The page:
Guess who's finally coming to Toronto?
She's a knitter
She's an author
She's one of the original knit bloggers
She's fun, and fantastic and I love her to death...
Rachael Herron!!!!! (muppet flail)
I'm pretty sure this was the last time I saw Rachael--Rhinebeck 2009--which seems too long ago!
I can't wait to get inside this book. I know Rachael is really proud of this one.
If you haven't read Rachael's Cypress Hollow books, you should have a look at those. That series turned me into a person who reads romance novels. They were happy, funny, light-hearted, engaging stories with some fine, steamy love scenes.
I think we owe it to her as readers and knitters, to show her a good time while she visits Toronto. Who's with me?!
I've been thinking about my poor forgotten blog a lot lately. I have no intention of giving it up, even if no one reads it. I've been writing here for 10 years and still like the process of coming here and writing a few things, marking moments in my life with photos, cataloging my fibre-pursuits and the emphemera of my life.
The sad thing is that when there's too much going on, I don't have the time (or more rightly the energy) to compose a post, upload and edit the photos and contribute to the space that means a lot to me.
In the last month there's been more time spent on work than is normal and than I like and it's been duties that take a lot of mental effort on my part. Sadly it's sapping my energy to even knit some nights, so instead I read tweets or mindlessly play spell tower which makes me feel even less ready to face another work day. The weather has been cramping my small desire to exercise, another blow to morale.
This weekend, I did some fun things and hope they'll recharge my energy levels and get me moving both physically and emotionally. I went skiing for the first time in 20 years and it was fun! I've only skiied half a dozen times and i was expecting a minor disaster. Instead I had a great time and I'm not even very sore. The kids and Craig tried snowboarding and we all got plenty of fresh air and time away from the pressures of work and school.
There's no pictures--we were all too busy! But here's one from our Sunday walk out on a frozen Lake Simcoe.
(I posted a few more on Instagram--I'm docsteph)
I used to think I didn't like winter, but now I realize I don't like typical grey soggy damp Toronto winters. That bright snow and blue sky were so gorgeous.
Let's not be so crazy as to believe I don't want this one to end; another week of really cold temperatures, no biking and little motivation to run isn't what I want. But having the chance to be out doing fun things in the snow is pretty fantastic and got me back here to write a bit.
Now I'm going to cast on the body of a sweater. Let's see of I can get my knitting groove back too.
Not a good way to start the morning:
I must have been a bit rough when I was putting on my beloved Grey Mist Bohus. I heard a bad ripping sound and it looked like this.
It was knit top down and I had broken the yarn on the hem bind off. Some stitches had started to unravel.
To add to the complexity, I had modified the sweater awhile back to fit me better and the sides are steeked. This means I couldn't just rip back the whole bind off and do it again.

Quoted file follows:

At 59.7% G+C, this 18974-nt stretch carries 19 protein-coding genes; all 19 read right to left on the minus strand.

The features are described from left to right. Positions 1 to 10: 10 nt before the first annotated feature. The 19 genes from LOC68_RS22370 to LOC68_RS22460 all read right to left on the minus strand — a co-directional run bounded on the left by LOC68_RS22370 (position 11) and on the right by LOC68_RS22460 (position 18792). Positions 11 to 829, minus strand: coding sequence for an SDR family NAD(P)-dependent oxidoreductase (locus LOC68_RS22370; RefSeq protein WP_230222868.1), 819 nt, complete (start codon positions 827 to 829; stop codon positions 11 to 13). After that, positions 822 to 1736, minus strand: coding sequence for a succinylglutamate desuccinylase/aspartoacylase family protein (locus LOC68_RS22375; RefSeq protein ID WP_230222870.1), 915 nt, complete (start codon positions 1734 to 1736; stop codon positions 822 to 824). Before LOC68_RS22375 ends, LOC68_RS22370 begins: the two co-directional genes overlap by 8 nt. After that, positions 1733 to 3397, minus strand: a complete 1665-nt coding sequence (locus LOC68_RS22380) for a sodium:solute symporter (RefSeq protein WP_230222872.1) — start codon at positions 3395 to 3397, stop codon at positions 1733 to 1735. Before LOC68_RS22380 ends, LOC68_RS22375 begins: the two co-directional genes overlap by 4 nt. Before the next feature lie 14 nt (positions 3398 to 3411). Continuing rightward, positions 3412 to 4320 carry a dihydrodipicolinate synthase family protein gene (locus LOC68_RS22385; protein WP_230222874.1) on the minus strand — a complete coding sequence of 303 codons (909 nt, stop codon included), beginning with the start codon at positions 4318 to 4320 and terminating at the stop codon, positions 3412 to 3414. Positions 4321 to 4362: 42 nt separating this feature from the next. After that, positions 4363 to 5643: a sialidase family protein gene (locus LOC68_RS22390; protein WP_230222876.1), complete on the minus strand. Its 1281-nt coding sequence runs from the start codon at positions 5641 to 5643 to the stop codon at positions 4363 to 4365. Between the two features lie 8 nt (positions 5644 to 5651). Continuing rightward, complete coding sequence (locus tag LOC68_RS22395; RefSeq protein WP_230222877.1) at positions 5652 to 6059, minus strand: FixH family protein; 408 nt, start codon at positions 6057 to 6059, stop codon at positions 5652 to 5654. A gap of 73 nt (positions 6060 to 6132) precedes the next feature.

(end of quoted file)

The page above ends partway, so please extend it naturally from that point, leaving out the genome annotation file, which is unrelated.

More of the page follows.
I will also say that at 9 sts to the inch that didn't seem necessary to fix 2 inches of hem, so I concocted a different plan.
This morning I made the repairs. It was easy enough that I took the time to have fun with the Halftone app and did a little photo essay.
Step One: Capture all the stitches.
Bohus yarn is 50% merino, 50% angora so the stitches aren't really going anywhere, but I needed them all on needles so I could have something to work with. I put the last bound off stitch on a marker and picked up everything not worrying if they had unravelled more than others. I just needed to get everything on the needles.
Step Two: Fix All the Stitches
Now I took the time to arrange all the live stitches, knit up any that had dropped and to make sure I got them all. This is not so easy with tiny fuzzy yarn, so I made sure I was thorough.
Step Three: Unravel the Bind Off a Bit More
I didn't have a lot of yarn on one end of the broken bit so I unpicked the bind off about 10 more stitches so I had something to work with. Since I was "going backwards" this meant undoing the stitches manually with a tapestry needle and catching the live ones before I pulled out the yarn--no sense in having to wrangle more live stitches.
Then I transferred each stitch back to the left hand needle, checked again that I didn't miss anything and was now back at my orange marker.
Step Four: Attach New Yarn
I decided to use the Magic Knot to attach my new yarn to bind off. It figured at this gauge it wouldn't show. It was also secure. Spit splicing would also have worked.
Step Five: Bind Off
The original bind off was a regular one, but since this must be where I put pressure on the sweater when I put it in, I decided to use Jeny's Surprisingly Stretchy Bind Off for these stitches just to be on the safe side.
When that was done I had two ends. The end of my new bind off and the end where I picked out the old one.
Since both ends were already secure (picking out the old one was challenging so I figured it was staying put), I just prettied it up and wove in the ends.
Step Six: Admire
No one will notice unless they inspect the hem up close.
If anyone does that, I'll know they're a knitter.
Pssst, have you heard about Custom Fit?
I just finished my first custom sweater and it's pretty fantastic.
While I haven't said anything about actually knitting this sweater, it's mostly because from a knitting perspective that makes this remotely interesting. But now that it's done, I thought I should give a quick review of custom fit by Amy Herzog because this sweater is a perfect fit!